Anne Grand'Maison, MD, FRCPC, Hematologist, Research Fellow, Thromboembolism Department, Sunnybrook and Women's College Health Sciences Centre; University of Toronto, Toronto, ON.
William Geerts, MD, FRCPC, Consultant in Clinical Thromboembolism, Sunnybrook and Women's College Health Sciences Centre; University of Toronto, Toronto, ON.
The elderly population is at risk of arterial and venous thromboembolic diseases. Traditional anticoagulants have demonstrated their benefits for prevention and treatment of these conditions and are accepted as standard practice. Despite this evidence, anticoagulants are still underused in older people. Practitioners often hesitate to consider anticoagulation in the elderly because of comorbidities, potential drug interactions and increased risk of bleeding. Careful assessment of bleeding risk and close monitoring of anticoagulant level are essential strategies to optimize the use of anticoagulants in the elderly. Many recently developed antithrombotics that have completed late stage of testing are presented in this review, although further studies are needed to determine their exact role, particularly in the elderly.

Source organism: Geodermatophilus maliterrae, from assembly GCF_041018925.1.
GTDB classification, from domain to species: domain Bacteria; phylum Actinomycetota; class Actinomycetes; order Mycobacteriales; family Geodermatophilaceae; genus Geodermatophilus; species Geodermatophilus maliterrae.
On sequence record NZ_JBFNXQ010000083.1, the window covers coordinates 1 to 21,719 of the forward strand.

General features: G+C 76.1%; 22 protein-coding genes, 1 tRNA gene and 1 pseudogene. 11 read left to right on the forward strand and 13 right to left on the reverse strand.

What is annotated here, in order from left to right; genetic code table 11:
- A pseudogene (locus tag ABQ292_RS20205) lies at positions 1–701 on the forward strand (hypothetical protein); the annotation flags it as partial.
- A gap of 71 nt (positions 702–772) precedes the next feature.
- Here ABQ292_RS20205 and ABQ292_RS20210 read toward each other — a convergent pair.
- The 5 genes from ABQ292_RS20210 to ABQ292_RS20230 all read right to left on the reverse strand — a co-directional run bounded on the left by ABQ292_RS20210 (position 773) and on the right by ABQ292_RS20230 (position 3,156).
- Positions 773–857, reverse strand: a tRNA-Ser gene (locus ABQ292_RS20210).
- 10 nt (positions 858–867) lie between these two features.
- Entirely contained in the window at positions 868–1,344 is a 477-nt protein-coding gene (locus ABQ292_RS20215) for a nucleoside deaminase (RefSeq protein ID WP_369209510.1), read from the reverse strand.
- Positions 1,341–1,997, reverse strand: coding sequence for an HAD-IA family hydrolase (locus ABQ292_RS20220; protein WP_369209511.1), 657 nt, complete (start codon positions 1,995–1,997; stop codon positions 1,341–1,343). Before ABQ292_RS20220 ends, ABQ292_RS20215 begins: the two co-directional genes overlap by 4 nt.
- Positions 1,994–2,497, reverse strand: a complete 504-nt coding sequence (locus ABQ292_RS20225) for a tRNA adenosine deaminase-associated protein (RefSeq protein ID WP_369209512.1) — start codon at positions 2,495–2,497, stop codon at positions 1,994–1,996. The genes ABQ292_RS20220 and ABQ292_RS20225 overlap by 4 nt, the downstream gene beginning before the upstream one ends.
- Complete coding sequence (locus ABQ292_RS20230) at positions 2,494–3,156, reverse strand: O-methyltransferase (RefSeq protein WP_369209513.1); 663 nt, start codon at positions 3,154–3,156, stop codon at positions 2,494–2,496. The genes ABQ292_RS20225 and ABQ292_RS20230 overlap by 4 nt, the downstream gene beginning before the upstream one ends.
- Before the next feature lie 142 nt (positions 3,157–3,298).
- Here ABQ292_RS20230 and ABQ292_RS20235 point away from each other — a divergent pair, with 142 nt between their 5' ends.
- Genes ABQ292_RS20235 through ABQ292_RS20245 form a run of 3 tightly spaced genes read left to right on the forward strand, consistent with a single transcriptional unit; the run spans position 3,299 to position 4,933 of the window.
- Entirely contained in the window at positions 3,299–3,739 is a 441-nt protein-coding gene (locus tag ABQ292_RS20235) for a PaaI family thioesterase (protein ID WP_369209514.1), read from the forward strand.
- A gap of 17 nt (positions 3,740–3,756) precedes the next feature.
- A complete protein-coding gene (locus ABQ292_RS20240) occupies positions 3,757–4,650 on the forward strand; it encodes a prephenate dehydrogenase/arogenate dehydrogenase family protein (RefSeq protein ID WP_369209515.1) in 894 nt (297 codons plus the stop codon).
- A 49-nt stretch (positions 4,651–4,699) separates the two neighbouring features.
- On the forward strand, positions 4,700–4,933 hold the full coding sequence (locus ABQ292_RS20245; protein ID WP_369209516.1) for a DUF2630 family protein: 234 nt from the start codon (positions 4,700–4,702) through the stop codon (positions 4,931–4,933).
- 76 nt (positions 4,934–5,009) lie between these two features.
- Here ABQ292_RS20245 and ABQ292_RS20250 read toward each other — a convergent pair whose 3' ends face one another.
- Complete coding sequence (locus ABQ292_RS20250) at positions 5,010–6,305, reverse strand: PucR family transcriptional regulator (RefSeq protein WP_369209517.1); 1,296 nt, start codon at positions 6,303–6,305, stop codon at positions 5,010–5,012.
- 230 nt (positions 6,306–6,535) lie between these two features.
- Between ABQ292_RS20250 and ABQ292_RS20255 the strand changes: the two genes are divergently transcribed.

Key words: factor Xa inhibitor, antithrombin, renal insufficiency, drug interactions, bleeding risk index.